The Kansas City Wizards have been near the top of the league longer than any other club in Major League Soccer all season -- an accomplishment to be proud of, for sure. Yet for a team that is aiming for the ultimate achievement -- MLS Cup 2004 -- they have squandered multiple opportunities to score a more favorable position heading into the dogfight that will consume the Western Conference over the last month of the season.
On July 24, the Wizards had their first direct opportunity to take over first place in the West as they faced the ruling Los Angeles Galaxy at home. Victory was not Kansas City's that night and it was six more weeks of opportunities before the Wizards could stake claim to No. 1 in the West on September 4.
Likewise, the ability of the Wizards to put away goal-scoring opportunities has been lacking of late. Six goals in six games -- four games with only one goal scored -- is a marked decrease from a previous strike rate of nearly 1.5 goals per game.
Statistics. Lies, or damn lies?
"I don't think it is especially a cause for concern," said Davy Arnaud, joint third in the Major League Soccer scoring table with nine goals and seven assists. "We're still getting chances, creating opportunities."
Point taken. Yes, the Wizards are creating opportunities, but there is a reason goal scorers are adored universally.
Maybe the problem is confidence. Goal scorers usually exude confidence; the type of confidence that comes when you ripple the opponent's net, something strike partner Josh Wolff was able to do in the eighth minute against Colorado's Joe Cannon last Friday night, putting the Wizards up 1-0.
"We played really well up to giving up the first goal that they scored, their PK," Arnaud said. "And I don't know what it was; the confidence dropped a little bit after giving up that goal. We came in at halftime tied and felt we could have gone out and won it. And again we had chances."
Some could argue that the Wizards counterattacking style of play relies too heavily on its attackers being opportunistic.
"We break out and look to go quick at teams. I think we have the confidence to do that," said Arnaud. "It's not going to be successful every time you go down the field; that's the way it is. But I think if you create and take advantage of a couple of those opportunities it's going to work. I don't think it's something we're going to go away from. It's something that's been working for us all year."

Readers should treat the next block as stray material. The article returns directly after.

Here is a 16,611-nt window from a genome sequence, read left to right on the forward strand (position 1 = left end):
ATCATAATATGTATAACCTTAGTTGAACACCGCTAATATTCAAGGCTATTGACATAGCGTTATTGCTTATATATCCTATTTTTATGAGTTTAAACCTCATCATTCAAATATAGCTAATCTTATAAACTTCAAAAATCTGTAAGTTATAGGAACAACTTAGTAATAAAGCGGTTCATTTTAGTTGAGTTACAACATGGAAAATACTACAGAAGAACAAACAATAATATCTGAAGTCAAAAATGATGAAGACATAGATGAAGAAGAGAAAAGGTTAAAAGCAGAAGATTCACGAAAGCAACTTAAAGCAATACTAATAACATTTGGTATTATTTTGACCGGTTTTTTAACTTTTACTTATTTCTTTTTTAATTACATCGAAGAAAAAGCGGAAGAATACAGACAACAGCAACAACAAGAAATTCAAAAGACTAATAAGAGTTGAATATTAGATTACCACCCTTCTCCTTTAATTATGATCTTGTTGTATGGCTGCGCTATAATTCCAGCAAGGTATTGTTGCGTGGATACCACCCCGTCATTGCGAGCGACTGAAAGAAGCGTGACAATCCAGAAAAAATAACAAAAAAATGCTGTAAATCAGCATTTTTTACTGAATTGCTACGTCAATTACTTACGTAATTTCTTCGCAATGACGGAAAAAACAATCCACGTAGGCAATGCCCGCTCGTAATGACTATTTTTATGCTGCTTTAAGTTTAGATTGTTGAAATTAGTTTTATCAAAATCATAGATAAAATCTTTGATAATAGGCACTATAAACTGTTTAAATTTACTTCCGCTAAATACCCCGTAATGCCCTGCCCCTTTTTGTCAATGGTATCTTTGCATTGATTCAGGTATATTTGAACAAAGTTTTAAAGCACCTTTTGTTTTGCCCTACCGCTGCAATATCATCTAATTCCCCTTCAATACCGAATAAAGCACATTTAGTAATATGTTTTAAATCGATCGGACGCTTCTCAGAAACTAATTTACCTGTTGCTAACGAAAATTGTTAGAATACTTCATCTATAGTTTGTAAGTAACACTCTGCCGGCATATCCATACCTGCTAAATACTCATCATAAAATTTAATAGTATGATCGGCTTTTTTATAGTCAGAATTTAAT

So despite a number of prolonged injuries to gifted attacking players like Chris Klein, Preki and Igor Simutenkov, the Wizards are not likely to change anything that would affect their rhythm on the offensive end.
Another potential weapon in Bob Gansler's arsenal who is again healthy is Alex Zotinca. Before his suspension when sent off for a challenge on Chicago Fire defender C.J. Brown on Sept. 1 at Soldier Field -- then extended to two matches -- Zotinca was taking to the wide right midfield position rather well, creating and getting on the end of numerous chances.
"I kind of like it there [wide midfield]. I can see the field; I enjoy the position. I always like to go forward," said the 27-year-old Zotinca, recalling his days as a professional indoor soccer player in Kansas City. "I have more confidence now to go forward; if I lose it I have somebody behind me to cover me."
With the versatile Simutenkov still slowed by a hamstring strain, Zotinca, Arnaud, and the rest of the Wizards will have to act fast to put the Wizards in the best position to fulfill their goal.
Only three home and two away games remain for Kansas City in the Western Conference battle -- but they are all within the conference, beginning with another vital clash against San Jose at Arrowhead Stadium this weekend, where the Wizards must once capitalize on their opportunities.
Robert Rusert is a contributor to MLSnet.com. This story was not subject to the approval of Major League Soccer or its clubs.